Humboldt Bay and the Eel River Estuary make up one of California’s largest estuarine systems, supporting the greatest number of wetland wildlife species between San Francisco Bay and the Columbia River. The area’s rich natural, cultural, commercial, and aesthetic resources are threatened by habitat fragmentation, degradation, and loss. The 2006 “Northern California Coastal Conservation Needs Assessment” (conducted by the California Coastal Conservancy and its partners) highlighted the need for coastal and marine spatial data to protect resources and support ecosystem-based management (EBM).
To address a number of needs identified in the assessment results, many partners coordinated their information and efforts through the Humboldt Bay EBM Program. EBM program partners described and evaluated the intertidal and subtidal habitats of Humboldt Bay and the Eel River Estuary. Their work was greatly aided by acquiring high-resolution multispectral imagery in 2009 from which they generated a benthic habitat data set of the bay and estuary.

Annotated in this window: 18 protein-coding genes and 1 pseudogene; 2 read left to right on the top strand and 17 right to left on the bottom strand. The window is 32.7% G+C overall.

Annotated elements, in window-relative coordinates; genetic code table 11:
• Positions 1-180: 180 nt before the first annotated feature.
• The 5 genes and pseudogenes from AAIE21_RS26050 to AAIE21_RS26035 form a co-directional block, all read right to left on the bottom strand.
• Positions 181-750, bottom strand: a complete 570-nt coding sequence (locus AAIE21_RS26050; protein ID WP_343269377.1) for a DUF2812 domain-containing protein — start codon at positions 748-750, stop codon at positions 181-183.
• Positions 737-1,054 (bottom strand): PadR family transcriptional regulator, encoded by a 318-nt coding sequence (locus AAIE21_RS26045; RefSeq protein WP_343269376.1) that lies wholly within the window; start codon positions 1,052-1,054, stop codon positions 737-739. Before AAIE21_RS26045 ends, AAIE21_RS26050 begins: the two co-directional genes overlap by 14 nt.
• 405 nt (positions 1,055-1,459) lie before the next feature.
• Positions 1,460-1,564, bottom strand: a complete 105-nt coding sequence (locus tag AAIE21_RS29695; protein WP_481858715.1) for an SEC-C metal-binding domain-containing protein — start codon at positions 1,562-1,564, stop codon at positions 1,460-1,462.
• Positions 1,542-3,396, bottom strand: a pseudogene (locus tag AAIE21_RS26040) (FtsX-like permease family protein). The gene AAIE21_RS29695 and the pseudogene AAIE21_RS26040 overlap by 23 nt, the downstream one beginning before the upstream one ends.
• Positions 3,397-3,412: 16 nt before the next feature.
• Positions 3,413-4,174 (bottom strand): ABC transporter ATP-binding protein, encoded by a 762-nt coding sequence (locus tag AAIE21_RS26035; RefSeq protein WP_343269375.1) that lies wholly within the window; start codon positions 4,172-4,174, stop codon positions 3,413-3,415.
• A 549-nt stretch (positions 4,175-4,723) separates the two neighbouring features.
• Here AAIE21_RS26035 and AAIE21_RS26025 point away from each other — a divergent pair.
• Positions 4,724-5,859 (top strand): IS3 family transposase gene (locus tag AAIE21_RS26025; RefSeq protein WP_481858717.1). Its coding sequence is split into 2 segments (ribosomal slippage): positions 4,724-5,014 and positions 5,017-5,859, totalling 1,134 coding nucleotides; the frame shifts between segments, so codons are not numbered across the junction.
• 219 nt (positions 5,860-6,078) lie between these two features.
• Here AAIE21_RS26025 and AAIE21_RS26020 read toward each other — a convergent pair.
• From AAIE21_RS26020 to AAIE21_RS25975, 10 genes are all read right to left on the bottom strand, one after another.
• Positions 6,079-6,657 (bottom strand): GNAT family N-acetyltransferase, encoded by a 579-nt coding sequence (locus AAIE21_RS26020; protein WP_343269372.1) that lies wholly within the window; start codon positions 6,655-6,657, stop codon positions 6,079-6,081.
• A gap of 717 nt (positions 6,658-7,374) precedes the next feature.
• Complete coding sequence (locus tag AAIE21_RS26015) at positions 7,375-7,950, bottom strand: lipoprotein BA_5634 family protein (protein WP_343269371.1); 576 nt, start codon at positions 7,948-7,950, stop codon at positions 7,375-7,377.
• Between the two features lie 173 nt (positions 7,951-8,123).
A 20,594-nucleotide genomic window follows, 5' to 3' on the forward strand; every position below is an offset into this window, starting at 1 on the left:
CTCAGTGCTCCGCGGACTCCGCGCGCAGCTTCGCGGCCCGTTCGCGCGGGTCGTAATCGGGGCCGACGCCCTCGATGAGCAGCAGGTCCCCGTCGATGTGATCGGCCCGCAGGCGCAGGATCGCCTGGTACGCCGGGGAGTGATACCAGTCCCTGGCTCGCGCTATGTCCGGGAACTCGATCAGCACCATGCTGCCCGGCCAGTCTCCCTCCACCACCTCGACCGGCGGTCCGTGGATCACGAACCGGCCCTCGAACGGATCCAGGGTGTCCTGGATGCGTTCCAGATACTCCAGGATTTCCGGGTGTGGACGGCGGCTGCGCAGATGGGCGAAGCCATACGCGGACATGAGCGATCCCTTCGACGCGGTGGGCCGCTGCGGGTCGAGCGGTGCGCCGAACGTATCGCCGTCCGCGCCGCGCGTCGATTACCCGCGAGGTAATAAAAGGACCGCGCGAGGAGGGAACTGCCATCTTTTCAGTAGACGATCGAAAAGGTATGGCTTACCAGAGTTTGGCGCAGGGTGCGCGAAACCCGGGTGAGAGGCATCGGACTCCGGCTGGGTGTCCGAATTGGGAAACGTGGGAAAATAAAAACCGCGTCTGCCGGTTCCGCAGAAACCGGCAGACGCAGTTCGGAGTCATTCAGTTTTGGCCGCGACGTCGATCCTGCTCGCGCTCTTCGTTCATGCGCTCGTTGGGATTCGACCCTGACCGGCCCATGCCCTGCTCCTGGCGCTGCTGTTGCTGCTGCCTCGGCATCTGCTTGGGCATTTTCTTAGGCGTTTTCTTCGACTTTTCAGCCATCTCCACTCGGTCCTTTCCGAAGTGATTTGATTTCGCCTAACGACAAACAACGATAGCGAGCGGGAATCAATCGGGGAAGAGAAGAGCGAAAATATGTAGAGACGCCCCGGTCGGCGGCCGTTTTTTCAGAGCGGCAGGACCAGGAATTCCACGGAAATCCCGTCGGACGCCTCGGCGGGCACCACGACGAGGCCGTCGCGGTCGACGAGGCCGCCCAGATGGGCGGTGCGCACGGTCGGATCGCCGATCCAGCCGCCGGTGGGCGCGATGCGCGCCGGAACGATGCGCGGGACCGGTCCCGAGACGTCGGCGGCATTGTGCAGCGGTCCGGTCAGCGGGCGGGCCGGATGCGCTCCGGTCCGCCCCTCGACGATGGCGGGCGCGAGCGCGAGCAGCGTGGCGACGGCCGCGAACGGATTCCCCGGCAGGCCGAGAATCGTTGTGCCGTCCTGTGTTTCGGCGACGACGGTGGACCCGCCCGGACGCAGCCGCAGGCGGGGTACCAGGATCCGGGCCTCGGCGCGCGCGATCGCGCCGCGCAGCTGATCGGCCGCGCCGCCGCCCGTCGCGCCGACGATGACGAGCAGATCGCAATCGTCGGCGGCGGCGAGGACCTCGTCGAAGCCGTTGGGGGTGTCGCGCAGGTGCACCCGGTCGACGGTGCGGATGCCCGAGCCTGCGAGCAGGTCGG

The imagery and derived benthic habitat maps have provided more and better information on the ecological health of Humboldt Bay in the following ways: providing more accurate characterizations of the region; enhancing the ability of users to research and monitor issues affecting estuarine and nearshore habitat; and informing conservation and use decisions that consider the links between land and sea.
For example, these data have been used to evaluate potential expansion of oyster mariculture activities. Humboldt Bay National Wildlife Refuge is using the imagery to help control invasive species, monitor rare species, and determine the boundaries and acreages for habitat types and management units. Additionally, a large restoration program in the Eel River Estuary is using the images and habitat maps to locate existing channels and other geographic features as part of the restoration project design.